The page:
Juvenile delinquency, also known as juvenile offending, or youth crime

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Juvenile delinquency

Juvenile delinquency, also known as juvenile offending, or youth crime, is participation in illegal behavior by minors (juveniles) (individuals younger than the statutory age of majority).[1] Most legal systems prescribe specific procedures for dealing with juveniles, such as juvenile detention centers, and courts. A juvenile delinquent is a person who is typically under the age of 18 and commits an act that otherwise would have been charged as a crime if they were an adult. Depending on the type and severity of the offense committed, it is possible for persons under 18 to be charged and tried as adults.

In recent years, the average age for first arrest has dropped significantly, and younger boys and girls are committing crimes. Between 60-80% percent of adolescents, and pre-adolescents engage in some form of juvenile offense.[2] These can range from status offenses (such as underage smoking), to property crimes and violent crimes. The percent of teens who offend is so high that it would seem to be a cause for worry. However, juvenile offending can be considered normative adolescent behavior.[2] This is because most teens tend to offend by committing non-violent crimes, only once or a few times, and only during adolescence. It is when adolescents offend repeatedly or violently that their offending is likely to continue beyond adolescence, and become increasingly violent. It is also likely that if this is the case, they began offending and displaying antisocial behavior even before reaching adolescence.[3]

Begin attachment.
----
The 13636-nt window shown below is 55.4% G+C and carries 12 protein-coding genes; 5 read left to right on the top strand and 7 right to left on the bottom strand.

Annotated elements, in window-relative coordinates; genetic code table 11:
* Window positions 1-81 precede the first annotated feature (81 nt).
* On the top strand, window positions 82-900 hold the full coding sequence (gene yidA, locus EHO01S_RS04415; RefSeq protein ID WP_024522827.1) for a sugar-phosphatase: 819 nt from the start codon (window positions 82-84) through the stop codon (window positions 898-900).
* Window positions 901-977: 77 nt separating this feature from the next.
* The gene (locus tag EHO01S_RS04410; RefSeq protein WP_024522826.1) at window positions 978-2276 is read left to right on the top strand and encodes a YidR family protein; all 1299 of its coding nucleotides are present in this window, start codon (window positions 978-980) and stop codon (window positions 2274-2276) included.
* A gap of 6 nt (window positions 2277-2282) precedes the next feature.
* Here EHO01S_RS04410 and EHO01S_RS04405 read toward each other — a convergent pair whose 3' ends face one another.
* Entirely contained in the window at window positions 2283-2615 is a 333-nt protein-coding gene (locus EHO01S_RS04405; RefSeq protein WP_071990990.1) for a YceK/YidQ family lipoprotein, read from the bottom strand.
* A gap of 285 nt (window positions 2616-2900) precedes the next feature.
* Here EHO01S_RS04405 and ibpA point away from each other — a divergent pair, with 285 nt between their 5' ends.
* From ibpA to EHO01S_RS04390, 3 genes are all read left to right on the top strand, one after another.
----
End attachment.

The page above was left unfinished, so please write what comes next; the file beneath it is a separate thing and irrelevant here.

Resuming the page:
The development of juvenile delinquency

Nearly all cultures possess a transition phase from childhood into adulthood. As the world changed, so did the transition into adulthood. Whereas before, in most now industrialized countries, this transition ranged from brief to almost non-existent, it is now a significant part of a person's development. It is known now as adolescence. In fact the popular term "teenager" wasn’t coined until the '50s to describe this new group of people living through adolescence. It is believed that this new, drawn-out transition from childhood into adulthood that is common in the western world has left many adolescents in a sort-of limbo where they must seek to define their identity and place in the world, and delinquency may provide a way to do that.[2] This is supported by the fact that crime is committed disproportionately by those aged between fifteen and twenty-five.[4] However, contrary to popular belief it is highly rare for teenagers to become spontaneously aggressive, antisocial or violent simply with the onset of adolescence. Also, although there is a high percentage of offending among all teenagers, the majority of offenses which violate the law are one-time occurrences and most often non-violent. Only about 5-10% of adolescents commit violent crimes. In the United States, one-third of all of suspects arrested for violent crimes are under eighteen.[5]

The high rates of juvenile delinquency often receive great attention from the news media and politicians. The level, amounts, and types of delinquency are used by commentators as an indicator of the general state of morality and law and order in a country, and consequently juvenile delinquency can be a source of ‘moral panics’.[6]

Types of juvenile delinquency

Juvenile delinquency, or offending, can be separated into three categories: delinquency, crimes committed by minors which are dealt with by the juvenile courts and justice system; criminal behavior, crimes dealt with by the criminal justice system, and status offenses, offenses which are only classified as such because one is a minor, such as truancy, also dealt with by the juvenile courts.[7]